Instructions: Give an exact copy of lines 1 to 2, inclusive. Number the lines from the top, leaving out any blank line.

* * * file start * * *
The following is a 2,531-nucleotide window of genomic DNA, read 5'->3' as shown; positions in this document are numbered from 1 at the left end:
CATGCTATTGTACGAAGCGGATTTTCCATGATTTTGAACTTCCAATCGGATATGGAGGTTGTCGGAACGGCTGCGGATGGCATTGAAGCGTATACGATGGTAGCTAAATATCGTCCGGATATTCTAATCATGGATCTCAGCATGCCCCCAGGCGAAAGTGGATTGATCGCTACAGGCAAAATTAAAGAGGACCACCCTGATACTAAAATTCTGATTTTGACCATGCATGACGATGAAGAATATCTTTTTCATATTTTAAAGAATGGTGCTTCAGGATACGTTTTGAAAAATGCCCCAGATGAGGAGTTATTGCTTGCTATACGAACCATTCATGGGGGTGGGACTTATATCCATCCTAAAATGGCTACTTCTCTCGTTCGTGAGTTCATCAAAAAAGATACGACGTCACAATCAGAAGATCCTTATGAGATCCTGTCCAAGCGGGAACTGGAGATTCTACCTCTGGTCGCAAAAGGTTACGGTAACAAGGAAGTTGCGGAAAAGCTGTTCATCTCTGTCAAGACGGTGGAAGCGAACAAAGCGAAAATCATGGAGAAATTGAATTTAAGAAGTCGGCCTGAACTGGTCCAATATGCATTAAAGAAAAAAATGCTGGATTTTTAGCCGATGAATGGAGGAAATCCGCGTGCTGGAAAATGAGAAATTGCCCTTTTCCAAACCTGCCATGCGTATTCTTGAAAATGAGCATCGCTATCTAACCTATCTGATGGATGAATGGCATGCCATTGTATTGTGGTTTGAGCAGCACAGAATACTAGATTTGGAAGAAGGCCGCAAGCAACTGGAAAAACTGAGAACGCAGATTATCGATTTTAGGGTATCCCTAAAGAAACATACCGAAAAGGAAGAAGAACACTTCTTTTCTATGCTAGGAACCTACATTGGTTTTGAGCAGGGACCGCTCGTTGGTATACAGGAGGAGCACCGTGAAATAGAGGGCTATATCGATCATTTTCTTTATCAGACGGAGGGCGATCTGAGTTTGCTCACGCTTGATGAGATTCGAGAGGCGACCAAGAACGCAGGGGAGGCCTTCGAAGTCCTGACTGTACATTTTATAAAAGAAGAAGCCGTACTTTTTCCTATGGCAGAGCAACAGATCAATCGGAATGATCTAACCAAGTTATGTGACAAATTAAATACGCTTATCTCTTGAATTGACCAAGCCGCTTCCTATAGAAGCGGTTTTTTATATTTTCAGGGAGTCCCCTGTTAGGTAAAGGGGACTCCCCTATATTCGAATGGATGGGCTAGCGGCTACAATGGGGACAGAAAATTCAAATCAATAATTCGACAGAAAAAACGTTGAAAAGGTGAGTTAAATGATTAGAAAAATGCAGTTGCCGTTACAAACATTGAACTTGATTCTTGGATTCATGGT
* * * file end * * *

The following is a 2,531-nucleotide window of genomic DNA, read 5'->3' as shown; positions in this document are numbered from 1 at the left end:
CATGCTATTGTACGAAGCGGATTTTCCATGATTTTGAACTTCCAATCGGATATGGAGGTTGTCGGAACGGCTGCGGATGGCATTGAAGCGTATACGATGGTAGCTAAATATCGTCCGGATATTCTAATCATGGATCTCAGCATGCCCCCAGGCGAAAGTGGATTGATCGCTACAGGCAAAATTAAAGAGGACCACCCTGATACTAAAATTCTGATTTTGACCATGCATGACGATGAAGAATATCTTTTTCATATTTTAAAGAATGGTGCTTCAGGATACGTTTTGAAAAATGCCCCAGATGAGGAGTTATTGCTTGCTATACGAACCATTCATGGGGGTGGGACTTATATCCATCCTAAAATGGCTACTTCTCTCGTTCGTGAGTTCATCAAAAAAGATACGACGTCACAATCAGAAGATCCTTATGAGATCCTGTCCAAGCGGGAACTGGAGATTCTACCTCTGGTCGCAAAAGGTTACGGTAACAAGGAAGTTGCGGAAAAGCTGTTCATCTCTGTCAAGACGGTGGAAGCGAACAAAGCGAAAATCATGGAGAAATTGAATTTAAGAAGTCGGCCTGAACTGGTCCAATATGCATTAAAGAAAAAAATGCTGGATTTTTAGCCGATGAATGGAGGAAATCCGCGTGCTGGAAAATGAGAAATTGCCCTTTTCCAAACCTGCCATGCGTATTCTTGAAAATGAGCATCGCTATCTAACCTATCTGATGGATGAATGGCATGCCATTGTATTGTGGTTTGAGCAGCACAGAATACTAGATTTGGAAGAAGGCCGCAAGCAACTGGAAAAACTGAGAACGCAGATTATCGATTTTAGGGTATCCCTAAAGAAACATACCGAAAAGGAAGAAGAACACTTCTTTTCTATGCTAGGAACCTACATTGGTTTTGAGCAGGGACCGCTCGTTGGTATACAGGAGGAGCACCGTGAAATAGAGGGCTATATCGATCATTTTCTTTATCAGACGGAGGGCGATCTGAGTTTGCTCACGCTTGATGAGATTCGAGAGGCGACCAAGAACGCAGGGGAGGCCTTCGAAGTCCTGACTGTACATTTTATAAAAGAAGAAGCCGTACTTTTTCCTATGGCAGAGCAACAGATCAATCGGAATGATCTAACCAAGTTATGTGACAAATTAAATACGCTTATCTCTTGAATTGACCAAGCCGCTTCCTATAGAAGCGGTTTTTTATATTTTCAGGGAGTCCCCTGTTAGGTAAAGGGGACTCCCCTATATTCGAATGGATGGGCTAGCGGCTACAATGGGGACAGAAAATTCAAATCAATAATTCGACAGAAAAAACGTTGAAAAGGTGAGTTAAATGATTAGAAAAATGCAGTTGCCGTTACAAACATTGAACTTGATTCTTGGATTCATGGT